Creating a safety network
Children can identify several trusted adults (safety network) that they can communicate with who will take action to help the child feel and be safe.
Help your child to identify the trusted adults and friends (safety network) that they can communicate with to help them feel and be safe. It is important that children have a few people in their network so they can choose who they need to tell. Reinforce that they must keep on telling others in their network until they are believed.
Similarly, help your preschool age child to learn 000 and their ﬁrst and last name and your phone number as well as what to say in an emergency.
Persistence – Keep trying and don’t give up!
Teaching children to persist in a range of circumstances safeguards children as, if they are unsafe, they will persist in speaking up until they feel heard and feel safe.
We can cultivate the skill of persistence by meaningfully acknowledging when our child shows persistence in play. When children persist, they are more likely to continue in spite of diﬃculty. This skill safeguards children as, if they are exposed to harm, they will persist in speaking up until they feel heard and feel safe.
Digital technologies are part of young children’s everyday lives, including watching and learning from the adults and older children around them. We have a responsibility to model and talk to children about online safety now.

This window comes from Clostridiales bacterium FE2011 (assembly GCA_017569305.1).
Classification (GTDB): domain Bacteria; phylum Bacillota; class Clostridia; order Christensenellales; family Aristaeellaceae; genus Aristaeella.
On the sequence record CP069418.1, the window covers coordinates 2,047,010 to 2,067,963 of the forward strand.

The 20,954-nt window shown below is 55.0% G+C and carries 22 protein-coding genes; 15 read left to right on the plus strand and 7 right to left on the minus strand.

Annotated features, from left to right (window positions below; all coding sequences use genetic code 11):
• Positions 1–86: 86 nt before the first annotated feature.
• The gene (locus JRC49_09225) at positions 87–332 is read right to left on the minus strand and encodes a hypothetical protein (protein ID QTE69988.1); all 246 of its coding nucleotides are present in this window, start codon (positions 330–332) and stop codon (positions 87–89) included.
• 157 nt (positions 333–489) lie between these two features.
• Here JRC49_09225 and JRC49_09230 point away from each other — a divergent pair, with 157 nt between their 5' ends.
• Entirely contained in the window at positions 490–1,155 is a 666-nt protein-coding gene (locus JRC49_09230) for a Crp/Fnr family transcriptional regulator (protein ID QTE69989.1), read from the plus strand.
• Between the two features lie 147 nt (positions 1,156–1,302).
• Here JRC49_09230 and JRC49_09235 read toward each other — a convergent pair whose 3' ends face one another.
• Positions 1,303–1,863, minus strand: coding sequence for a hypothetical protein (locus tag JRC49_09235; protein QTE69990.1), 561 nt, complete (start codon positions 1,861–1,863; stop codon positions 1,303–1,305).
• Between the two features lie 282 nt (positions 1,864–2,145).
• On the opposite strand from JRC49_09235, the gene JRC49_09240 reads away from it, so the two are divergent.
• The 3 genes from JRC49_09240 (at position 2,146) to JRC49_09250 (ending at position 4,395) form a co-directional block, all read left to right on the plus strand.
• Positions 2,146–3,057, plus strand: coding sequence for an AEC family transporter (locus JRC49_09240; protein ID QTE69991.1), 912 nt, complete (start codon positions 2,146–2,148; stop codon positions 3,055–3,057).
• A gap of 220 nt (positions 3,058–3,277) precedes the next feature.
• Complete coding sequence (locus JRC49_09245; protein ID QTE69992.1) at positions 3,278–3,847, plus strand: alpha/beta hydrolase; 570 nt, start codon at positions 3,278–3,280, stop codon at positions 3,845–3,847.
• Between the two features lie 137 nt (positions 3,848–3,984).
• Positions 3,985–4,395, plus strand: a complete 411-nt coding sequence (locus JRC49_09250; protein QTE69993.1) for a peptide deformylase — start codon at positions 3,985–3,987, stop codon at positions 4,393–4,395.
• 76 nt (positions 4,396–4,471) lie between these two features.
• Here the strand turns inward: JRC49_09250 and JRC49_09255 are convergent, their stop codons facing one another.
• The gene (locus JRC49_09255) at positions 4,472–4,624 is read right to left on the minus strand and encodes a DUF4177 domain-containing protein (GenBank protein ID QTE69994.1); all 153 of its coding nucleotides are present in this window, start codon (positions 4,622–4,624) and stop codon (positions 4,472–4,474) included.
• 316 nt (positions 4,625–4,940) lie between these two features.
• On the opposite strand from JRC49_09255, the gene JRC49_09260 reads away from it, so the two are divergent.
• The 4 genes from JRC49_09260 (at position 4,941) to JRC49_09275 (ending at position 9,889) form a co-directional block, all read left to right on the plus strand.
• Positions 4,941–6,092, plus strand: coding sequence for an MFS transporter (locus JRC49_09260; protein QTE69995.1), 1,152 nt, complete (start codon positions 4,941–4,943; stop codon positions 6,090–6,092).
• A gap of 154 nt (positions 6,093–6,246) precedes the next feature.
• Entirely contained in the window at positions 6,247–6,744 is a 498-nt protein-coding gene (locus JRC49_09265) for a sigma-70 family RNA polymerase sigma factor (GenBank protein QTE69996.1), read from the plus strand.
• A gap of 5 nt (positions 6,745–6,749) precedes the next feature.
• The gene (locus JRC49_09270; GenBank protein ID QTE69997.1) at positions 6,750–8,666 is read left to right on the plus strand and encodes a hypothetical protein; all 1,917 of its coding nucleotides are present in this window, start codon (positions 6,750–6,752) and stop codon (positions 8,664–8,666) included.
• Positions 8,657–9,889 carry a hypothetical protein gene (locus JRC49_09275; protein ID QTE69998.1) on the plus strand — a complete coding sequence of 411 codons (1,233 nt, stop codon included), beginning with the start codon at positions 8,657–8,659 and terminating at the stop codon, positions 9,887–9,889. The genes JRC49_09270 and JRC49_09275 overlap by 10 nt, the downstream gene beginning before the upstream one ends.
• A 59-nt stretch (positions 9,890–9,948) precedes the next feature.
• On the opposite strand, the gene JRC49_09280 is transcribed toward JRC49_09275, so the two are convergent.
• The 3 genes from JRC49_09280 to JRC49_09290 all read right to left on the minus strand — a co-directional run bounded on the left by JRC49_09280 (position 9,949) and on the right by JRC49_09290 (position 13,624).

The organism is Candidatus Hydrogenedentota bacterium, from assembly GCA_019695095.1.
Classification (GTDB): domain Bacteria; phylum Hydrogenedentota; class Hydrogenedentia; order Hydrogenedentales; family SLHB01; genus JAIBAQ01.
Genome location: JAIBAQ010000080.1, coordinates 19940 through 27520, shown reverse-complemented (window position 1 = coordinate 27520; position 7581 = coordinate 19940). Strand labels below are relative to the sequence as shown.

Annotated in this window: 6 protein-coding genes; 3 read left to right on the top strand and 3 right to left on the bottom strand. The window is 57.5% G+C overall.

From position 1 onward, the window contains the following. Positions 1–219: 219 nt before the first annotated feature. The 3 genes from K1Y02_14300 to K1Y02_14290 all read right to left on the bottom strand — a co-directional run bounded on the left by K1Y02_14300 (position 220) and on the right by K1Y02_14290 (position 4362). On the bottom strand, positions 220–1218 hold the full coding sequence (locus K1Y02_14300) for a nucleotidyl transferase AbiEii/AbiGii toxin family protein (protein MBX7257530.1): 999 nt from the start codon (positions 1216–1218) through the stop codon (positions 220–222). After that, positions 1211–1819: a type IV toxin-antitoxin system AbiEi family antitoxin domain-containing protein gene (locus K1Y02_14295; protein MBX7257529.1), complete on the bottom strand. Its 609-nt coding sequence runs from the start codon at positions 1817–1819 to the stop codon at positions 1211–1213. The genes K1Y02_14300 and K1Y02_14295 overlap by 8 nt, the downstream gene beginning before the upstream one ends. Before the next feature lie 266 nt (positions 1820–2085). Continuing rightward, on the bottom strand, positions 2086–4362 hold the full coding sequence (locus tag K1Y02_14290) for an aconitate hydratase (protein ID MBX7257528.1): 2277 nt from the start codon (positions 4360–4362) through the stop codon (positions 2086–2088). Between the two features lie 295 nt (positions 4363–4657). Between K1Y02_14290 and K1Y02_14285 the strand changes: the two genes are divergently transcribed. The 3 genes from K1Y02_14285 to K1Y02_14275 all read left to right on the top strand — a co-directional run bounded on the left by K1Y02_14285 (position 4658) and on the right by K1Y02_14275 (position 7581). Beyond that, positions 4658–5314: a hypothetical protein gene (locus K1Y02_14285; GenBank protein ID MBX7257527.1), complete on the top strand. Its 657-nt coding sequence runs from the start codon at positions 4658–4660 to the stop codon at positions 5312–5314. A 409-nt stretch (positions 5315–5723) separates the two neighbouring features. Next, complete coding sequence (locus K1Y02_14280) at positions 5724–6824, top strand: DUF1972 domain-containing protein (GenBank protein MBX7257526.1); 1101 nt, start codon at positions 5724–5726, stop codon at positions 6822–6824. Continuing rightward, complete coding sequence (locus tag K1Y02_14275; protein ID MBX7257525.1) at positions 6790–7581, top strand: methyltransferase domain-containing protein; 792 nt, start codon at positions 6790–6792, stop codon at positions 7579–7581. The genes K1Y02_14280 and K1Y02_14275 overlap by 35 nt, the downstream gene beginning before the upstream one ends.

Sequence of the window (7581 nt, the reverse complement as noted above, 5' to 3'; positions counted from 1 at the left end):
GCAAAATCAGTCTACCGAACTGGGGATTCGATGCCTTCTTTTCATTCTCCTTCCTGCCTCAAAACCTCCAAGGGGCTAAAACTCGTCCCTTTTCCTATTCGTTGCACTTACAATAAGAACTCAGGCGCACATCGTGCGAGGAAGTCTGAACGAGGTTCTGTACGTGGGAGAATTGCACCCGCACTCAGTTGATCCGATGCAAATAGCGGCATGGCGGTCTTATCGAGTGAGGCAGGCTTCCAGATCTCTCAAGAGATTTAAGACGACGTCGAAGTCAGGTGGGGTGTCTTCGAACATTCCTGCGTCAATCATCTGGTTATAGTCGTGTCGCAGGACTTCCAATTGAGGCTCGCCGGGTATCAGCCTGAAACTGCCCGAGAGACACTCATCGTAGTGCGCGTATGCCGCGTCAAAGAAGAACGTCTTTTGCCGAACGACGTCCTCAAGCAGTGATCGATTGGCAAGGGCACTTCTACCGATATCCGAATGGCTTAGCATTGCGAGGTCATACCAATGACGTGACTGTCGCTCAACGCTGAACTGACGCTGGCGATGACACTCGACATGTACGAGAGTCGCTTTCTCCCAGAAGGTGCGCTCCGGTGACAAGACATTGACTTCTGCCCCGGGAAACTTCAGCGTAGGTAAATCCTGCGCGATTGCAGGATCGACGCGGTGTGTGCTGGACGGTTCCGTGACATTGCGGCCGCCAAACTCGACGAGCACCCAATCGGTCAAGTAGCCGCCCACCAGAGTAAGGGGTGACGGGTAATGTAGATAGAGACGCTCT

Help keep your child safe online by being actively engaged in what they watch and ensure its safe content by applying child safe ﬁlters and co-viewing with your child, teach them to tell a trusted adult if they see something, or something unexpected happens, that makes them feel worried, scared or unsafe.
Model safe and balanced media and device use.
It is the responsibility of adults to keep children safe from abuse, neglect and harm. If your child/ren disclose abuse to you, it can be hard to know how to respond and what to do. The kids helpline provides some useful suggestions: https://kidshelpline.com.au/parents/issues/responding-disclosures-child-abuse
For more protective strategies check out these activities - Protective Strategies on the 'Goodstart at Home' website here.
 Centers for Disease Control and Prevention. (2005). Adverse Childhood Experiences Study: Data and Statistics. Atlanta, GA: Centers for Disease Control and Prevention, National Center for Injury Prevention and Control. Retrieved January 12, 2009 from: http://www.cdc.gov/nccdphp/ace/prevalence.html
 Royal Commission into Institutional Responses to Child Sexual Abuse (2017). Final Report – Recommendations.
Margetts, D & Clee, B (2021). Protective Behaviours International: Feeling Safe – Standing Strong –Universal Practitioner Training Manual.
 2023, Kids Helpline. Responding to disclosure of child abuse. Retrieved from https://kidshelpline.com.au/parents/issues/responding-disclosures-child-abuse